The Son didn't send the Father to die for our sins. The Holy Spirit didn't send the Father to die for our sins. It was the Father who sent the Son. The Father created through the Son. The Father then redeems us by sending his Son. 1 Corinthians 15:28 says in the future, in the age to come, "When all things are subjected to Christ, then the Son himself will also be subject to him who subjected all things to him, that God may be all in all."

The Bible several times says that Jesus sits at the right hand of the Father, but He's at the right hand. He sits with Him on His throne. He has equal glory and equal honor but not equal authority. The Father and Son are equal in all their attributes, and the Holy Spirit is too. But among those persons of the Trinity, though they are equal in all their attributes: infinitely wise, infinitely powerful, infinitely loving, just and merciful, omnipresent and omniscient; they share all attributes, but there is a difference in the way they relate. The Father has an authority that the Son does not have.

So Paul says, "The head of Christ is God." He puts that in the same verse as he says, "The head of a wife is her husband" (Ephesians 5:23). That is a parallel between the Father and Son in the Trinity. In this case, the wife is taking a role that is parallel to the role of the Son in the Trinity, and the husband is taking a role that's parallel to the role of the Father in the Trinity.

Is there equality in deity between Father and Son? Yes. Is there equality in importance? Yes. Is there equality in honor and value? Yes. Is there difference in role? Yes.

So this means that the idea of headship and submission did not begin with something called the Council on Biblical Manhood and Womanhood in 1987. The idea of headship and submission did not begin with a few patriarchal men in a patriarchal society in the Old Testament. The idea of headship and submission did not begin with Adam and Eve's fall into sin in Genesis 3. The idea of headship and submission did not even begin with the creation of Adam and Eve in Genesis 1-2. The idea of headship and submission began before creation in the relationship between the Father and Son in the Trinity.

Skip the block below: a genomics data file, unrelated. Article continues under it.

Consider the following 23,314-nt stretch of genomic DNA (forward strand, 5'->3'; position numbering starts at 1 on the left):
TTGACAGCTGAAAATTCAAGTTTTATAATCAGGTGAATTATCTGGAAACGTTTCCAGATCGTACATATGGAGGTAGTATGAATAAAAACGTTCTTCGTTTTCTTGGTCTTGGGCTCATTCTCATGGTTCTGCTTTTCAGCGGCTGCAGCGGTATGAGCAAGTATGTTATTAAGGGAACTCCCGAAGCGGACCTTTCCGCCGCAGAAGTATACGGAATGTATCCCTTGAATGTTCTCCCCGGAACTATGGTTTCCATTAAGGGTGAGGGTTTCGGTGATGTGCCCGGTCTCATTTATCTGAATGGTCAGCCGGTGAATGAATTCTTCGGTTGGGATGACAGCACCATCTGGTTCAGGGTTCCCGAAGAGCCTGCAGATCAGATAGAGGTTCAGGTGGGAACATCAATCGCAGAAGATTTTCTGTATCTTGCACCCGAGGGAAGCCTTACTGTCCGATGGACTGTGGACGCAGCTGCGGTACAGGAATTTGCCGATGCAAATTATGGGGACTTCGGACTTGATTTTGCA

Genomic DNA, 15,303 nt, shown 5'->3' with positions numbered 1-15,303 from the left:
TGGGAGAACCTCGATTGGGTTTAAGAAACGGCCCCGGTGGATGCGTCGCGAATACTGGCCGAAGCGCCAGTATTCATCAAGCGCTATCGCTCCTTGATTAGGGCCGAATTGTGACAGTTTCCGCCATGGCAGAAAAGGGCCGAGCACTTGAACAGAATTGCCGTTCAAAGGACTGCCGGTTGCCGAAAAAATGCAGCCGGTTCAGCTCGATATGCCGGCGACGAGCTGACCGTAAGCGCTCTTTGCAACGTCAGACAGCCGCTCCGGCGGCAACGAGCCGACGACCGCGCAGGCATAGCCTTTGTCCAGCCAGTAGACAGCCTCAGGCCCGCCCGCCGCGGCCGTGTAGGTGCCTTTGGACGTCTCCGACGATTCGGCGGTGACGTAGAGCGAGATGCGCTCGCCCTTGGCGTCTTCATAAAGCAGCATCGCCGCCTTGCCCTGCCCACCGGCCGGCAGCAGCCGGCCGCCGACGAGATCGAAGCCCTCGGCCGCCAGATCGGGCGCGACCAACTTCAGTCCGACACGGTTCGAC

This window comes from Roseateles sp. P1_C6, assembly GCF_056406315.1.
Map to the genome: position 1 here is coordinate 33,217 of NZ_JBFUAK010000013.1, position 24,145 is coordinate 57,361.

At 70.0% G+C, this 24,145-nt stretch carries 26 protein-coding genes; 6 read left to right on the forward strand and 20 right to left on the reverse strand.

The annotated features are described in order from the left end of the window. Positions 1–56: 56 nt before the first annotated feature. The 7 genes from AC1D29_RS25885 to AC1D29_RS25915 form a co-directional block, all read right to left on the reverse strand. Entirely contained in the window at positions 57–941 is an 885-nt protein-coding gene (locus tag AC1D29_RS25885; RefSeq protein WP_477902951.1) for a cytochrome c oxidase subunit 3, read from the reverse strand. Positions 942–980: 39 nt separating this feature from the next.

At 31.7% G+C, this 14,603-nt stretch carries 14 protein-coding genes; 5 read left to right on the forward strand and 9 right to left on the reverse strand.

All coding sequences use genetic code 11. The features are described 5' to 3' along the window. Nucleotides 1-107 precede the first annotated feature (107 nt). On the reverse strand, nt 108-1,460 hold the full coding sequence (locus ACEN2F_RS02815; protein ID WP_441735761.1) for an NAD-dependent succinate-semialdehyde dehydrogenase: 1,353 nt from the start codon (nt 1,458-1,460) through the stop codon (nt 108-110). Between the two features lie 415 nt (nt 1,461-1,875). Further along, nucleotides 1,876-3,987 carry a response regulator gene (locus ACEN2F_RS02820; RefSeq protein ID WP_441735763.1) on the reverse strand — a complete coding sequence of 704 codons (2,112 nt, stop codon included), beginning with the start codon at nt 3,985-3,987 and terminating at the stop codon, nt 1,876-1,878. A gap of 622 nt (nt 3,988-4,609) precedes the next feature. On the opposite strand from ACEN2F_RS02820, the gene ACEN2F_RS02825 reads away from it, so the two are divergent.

The Father has a leadership role and authority to initiate and direct that the Son does not have. Ephesians 1:4 goes back before creation. Ephesians 1:4 says: "He chose us in him before the creation of the world." He, the Father, chose in Him, the Son, before the creation of the world. The Father chose us in the Son before the creation of the world. That means the Father was Father; the Son was Son. They had already planned in that uniqueness of their relationship. They had planned that redemptive pattern.

Romans 8:29, "Those whom he foreknew he also predestined to be conformed to the image of his Son." Predestination occurred before the beginning of the world. "For those whom he foreknew (before creation), he predestined to be conformed to the image of his Son."

That means the Father was Father and the Son was Son before the world was created. When did the idea of headship and submission begin? The idea of headship and submission never began. The idea of headship and submission never began. It has existed eternally in the relationship between the Father and Son in the Trinity. It exists in the eternal nature of God himself.

And in this most basic of all relationships, authority is not based on gifts or ability. Father, Son, and Holy Spirit are equal in all attributes and perfections, but authority is just there. Authority belongs to the Father, not because He is wiser or a more skillful leader, but just because He is Father. Authority and submission is the fundamental difference between the persons of the Trinity.

They don't differ in any attributes but just how they relate to each other. That relationship is one of leadership and authority and voluntary, willing, joyful submission to that leadership and authority.